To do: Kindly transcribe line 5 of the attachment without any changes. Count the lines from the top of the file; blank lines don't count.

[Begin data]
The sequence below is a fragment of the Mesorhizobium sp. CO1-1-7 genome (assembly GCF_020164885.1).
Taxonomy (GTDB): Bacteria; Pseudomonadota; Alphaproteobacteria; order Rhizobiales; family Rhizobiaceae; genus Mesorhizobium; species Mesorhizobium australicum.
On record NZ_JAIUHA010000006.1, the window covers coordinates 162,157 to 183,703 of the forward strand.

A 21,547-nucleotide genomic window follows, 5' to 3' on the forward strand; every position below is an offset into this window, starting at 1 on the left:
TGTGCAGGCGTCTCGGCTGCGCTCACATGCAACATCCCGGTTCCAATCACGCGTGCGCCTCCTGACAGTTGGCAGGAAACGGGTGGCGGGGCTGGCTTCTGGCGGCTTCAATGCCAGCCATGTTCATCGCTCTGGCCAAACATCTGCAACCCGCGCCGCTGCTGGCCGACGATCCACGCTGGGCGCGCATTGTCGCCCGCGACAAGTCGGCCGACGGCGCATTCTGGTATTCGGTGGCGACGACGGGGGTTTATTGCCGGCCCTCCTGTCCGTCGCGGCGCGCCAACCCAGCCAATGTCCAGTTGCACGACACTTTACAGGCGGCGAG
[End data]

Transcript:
TGTGCAGGCGTCTCGGCTGCGCTCACATGCAACATCCCGGTTCCAATCACGCGTGCGCCTCCTGACAGTTGGCAGGAAACGGGTGGCGGGGCTGGCTTCTGGCGGCTTCAATGCCAGCCATGTTCATCGCTCTGGCCAAACATCTGCAACCCGCGCCGCTGCTGGCCGACGATCCACGCTGGGCGCGCATTGTCGCCCGCGACAAGTCGGCCGACGGCGCATTCTGGTATTCGGTGGCGACGACGGGGGTTTATTGCCGGCCCTCCTGTCCGTCGCGGCGCGCCAACCCAGCCAATGTCCAGTTGCACGACACTTTACAGGCGGCGAG